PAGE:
The story took a very exciting turn in March 2021 when the media spotlight fell on the campaign again because street artist Banksy created a work on the wall of Reading gaol. It appeared from no where one morning, alongside a genius video parody of Bob Ross posted to social media, having been created under cover of darkness. The piece “Create Escape” shows an escaping prisoner, with a typewriter tied to bed sheets, which could be interpreted as a reference to Oscar Wilde. You can view the video here.
The appearance set the town and campaign on fire with the world’s media taking greater notice than ever of the jeopardy the gaol is in. There were more twists and turns as shortly after its appearance the artwork was vandalised and the typewriter covered over with the “Team Robbo” tag appearing in its stead; this was a reference to King Robbo, the late street artist who held a longstanding feud with Banksy.
A similar looking mural of a typewriter then appeared on nearby Reading Bridge, as well as an image of a boy next to the slogan “cherish, love, hope”, and the typewriter later reappeared under Banksy’s original piece at Reading Gaol. These pieces were attributed to local street artist Peachy who later explained to the Reading Chronicle that “the piece was too important to leave in that way.”
Banksy pledges £10 million to help save the gaol
“Wilde was the patron saint of smashing two contrasting ideas together to create magic… Converting the place that destroyed him into a refuge for art feels so perfect we have to do it.”
It is said that Banksy first caught sight of the Reading prison wall while riding a rail replacement bus service through the town. Legend has it Banksy clambered over the seats to get a closer look. The street artist stated in an article for the BBC last year that “it’s rare to find an uninterrupted 500m-long paintable surface slap bang in the middle of a town,” and despite knowing nothing about the gaol, Reading town, or the campaign to save it, Banksy vowed to paint on the wall.
It has now come to light that once the SRG campaign became known to Banksy, Banksy became “passionate” about it. Banksy is quoted across various news sources to have said, “Wilde was “the patron saint of smashing two contrasting ideas together to create magic… Converting the place that destroyed him into a refuge for art feels so perfect we have to do it.”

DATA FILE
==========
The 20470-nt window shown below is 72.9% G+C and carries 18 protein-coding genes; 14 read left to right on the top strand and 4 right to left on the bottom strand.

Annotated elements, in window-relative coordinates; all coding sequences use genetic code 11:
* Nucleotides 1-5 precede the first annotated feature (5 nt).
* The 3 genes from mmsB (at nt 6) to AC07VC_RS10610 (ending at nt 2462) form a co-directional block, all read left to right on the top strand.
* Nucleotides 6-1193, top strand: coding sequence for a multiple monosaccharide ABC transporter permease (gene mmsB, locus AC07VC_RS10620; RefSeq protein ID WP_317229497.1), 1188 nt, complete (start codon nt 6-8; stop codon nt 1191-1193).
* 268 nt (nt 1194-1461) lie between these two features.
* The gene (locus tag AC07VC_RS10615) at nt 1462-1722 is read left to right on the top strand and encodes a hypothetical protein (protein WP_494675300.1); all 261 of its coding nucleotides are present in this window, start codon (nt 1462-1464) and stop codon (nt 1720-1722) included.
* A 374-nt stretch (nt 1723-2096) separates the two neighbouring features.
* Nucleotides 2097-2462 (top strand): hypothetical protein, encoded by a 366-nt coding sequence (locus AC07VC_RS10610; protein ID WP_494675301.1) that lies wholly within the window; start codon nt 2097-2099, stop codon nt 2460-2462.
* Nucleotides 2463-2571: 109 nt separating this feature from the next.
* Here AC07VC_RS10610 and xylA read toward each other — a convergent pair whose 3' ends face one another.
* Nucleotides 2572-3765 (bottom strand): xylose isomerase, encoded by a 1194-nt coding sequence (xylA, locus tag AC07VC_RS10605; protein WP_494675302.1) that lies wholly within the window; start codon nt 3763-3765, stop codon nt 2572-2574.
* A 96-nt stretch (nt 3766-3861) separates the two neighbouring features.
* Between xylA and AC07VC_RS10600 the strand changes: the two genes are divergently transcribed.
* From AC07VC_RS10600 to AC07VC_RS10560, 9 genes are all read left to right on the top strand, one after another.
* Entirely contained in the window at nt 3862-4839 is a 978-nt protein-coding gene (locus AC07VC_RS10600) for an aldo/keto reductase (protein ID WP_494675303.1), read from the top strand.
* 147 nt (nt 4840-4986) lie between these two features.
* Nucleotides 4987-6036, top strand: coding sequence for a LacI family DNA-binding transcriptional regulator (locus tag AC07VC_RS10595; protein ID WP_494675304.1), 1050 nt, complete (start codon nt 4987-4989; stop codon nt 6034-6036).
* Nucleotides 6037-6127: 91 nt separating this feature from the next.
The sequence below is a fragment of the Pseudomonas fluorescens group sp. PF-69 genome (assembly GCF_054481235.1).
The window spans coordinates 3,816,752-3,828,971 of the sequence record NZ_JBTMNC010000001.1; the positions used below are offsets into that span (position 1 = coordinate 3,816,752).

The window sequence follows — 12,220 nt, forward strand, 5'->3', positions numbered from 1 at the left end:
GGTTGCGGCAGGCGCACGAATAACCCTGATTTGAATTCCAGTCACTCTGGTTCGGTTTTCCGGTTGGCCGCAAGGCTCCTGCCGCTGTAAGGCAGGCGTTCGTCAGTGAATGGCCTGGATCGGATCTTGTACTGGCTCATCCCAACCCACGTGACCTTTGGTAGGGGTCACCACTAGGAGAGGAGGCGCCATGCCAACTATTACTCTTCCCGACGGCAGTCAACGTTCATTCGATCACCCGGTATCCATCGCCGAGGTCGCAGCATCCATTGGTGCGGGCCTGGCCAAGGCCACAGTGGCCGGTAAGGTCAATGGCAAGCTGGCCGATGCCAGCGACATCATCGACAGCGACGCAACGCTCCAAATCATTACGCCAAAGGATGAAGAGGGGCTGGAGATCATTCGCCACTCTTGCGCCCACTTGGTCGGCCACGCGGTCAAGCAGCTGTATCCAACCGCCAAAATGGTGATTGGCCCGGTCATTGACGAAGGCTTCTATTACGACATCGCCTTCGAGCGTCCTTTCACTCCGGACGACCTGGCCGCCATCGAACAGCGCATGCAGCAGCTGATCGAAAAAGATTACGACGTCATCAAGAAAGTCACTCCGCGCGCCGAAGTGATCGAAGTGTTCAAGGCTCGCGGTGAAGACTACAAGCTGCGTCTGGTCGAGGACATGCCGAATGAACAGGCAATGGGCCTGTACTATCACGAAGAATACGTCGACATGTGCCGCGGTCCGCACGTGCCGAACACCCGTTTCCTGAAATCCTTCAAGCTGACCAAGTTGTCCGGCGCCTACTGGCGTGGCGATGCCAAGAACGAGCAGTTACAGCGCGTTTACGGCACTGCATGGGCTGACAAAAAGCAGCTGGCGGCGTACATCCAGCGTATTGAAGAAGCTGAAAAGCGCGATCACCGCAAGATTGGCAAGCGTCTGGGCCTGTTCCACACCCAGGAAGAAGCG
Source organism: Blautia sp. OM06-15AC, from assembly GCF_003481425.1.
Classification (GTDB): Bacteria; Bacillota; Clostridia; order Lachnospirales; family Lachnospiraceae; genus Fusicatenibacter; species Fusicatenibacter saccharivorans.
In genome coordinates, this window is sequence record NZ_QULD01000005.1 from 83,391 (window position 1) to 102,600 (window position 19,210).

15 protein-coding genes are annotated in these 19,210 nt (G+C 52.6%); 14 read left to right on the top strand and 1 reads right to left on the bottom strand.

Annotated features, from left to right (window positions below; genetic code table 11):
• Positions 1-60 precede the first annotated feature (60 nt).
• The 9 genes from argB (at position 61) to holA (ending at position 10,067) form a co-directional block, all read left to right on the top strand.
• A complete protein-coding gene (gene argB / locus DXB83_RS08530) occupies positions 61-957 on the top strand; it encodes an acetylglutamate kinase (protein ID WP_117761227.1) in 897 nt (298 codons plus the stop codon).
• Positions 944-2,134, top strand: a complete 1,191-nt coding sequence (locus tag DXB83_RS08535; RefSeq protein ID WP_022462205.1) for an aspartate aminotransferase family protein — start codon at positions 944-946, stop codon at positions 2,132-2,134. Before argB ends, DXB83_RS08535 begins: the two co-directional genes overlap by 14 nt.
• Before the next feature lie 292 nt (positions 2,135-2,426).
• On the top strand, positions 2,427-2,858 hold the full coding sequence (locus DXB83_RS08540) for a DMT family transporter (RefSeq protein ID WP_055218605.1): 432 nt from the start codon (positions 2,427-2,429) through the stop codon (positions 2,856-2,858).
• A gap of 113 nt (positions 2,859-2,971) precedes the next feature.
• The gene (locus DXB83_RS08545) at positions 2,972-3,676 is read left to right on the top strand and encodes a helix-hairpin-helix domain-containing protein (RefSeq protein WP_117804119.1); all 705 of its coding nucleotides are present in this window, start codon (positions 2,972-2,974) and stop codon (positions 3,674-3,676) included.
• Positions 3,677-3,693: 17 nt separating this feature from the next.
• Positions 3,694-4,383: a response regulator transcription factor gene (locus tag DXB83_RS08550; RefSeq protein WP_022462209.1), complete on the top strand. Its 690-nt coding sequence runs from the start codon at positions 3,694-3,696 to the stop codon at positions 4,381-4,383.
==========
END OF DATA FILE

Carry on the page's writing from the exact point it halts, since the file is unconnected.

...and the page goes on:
In a brilliant twist for the campaign Banksy has now pledged to raise millions of pounds (estimated at £10 million), to “match fund” the gaol’s £10m asking price by selling the stencil he used to paint on the Grade II-listed building’s wall, and to support it becoming an arts centre and community asset.
With this enormous boost the campaign has gone back to the Ministry of Justice to increase its bid and secure the site. However in a devastating blow for the community the Ministry of Justice rejoined that “the deadline for bids has passed.” “We are currently considering the ones (bids) we received (prior to the second deadline).”
As it stands the future of this site of such deep historic, social, political and religious significance hangs in the balance!
Thanks to the incredible efforts of so many people in the Reading community, international arts, cultural and literary community — and to Banksy’s creativity and generosity, there is a real opportunity to save Reading Gaol. The site which has been seized by Vikings, been the resting place of kings and an important destination for religious devotion. Which has seen the dissolution of the monasteries, seizure of its assets and removal of its stones to build Windsor Castle. Which was home to Elizabeth I and basecamp to Charles I, and school to Jane Austen. Which later became a place of brutal confinement to so many including Oscar Wilde — simply because he loved a man.
This amazing site could be saved for the community as an arts venue, but only if the Ministry of Justice applies a less narrow summation to the question — what is the public good.
As Banksy says “Converting the place that destroyed him (Wilde) into a refuge for art feels so perfect we have to do it.”
Old buildings reflect our history and help us to understand and respect what has come before us. They are the faces of cities and reflect their changes, conflicts and heart. Join us and the Reading community in supporting the campaign to Save Reading Gaol by signing the petition below:
Click here to sign.
For more on the campaign visit social accounts below:
Or contact: https://savereadinggaol.uk/contact/
You can also contact MP Matt Rodda about the campaign here:
Phone: 0118 466 1252
Office hours: 10am to 3pm, Monday to Friday.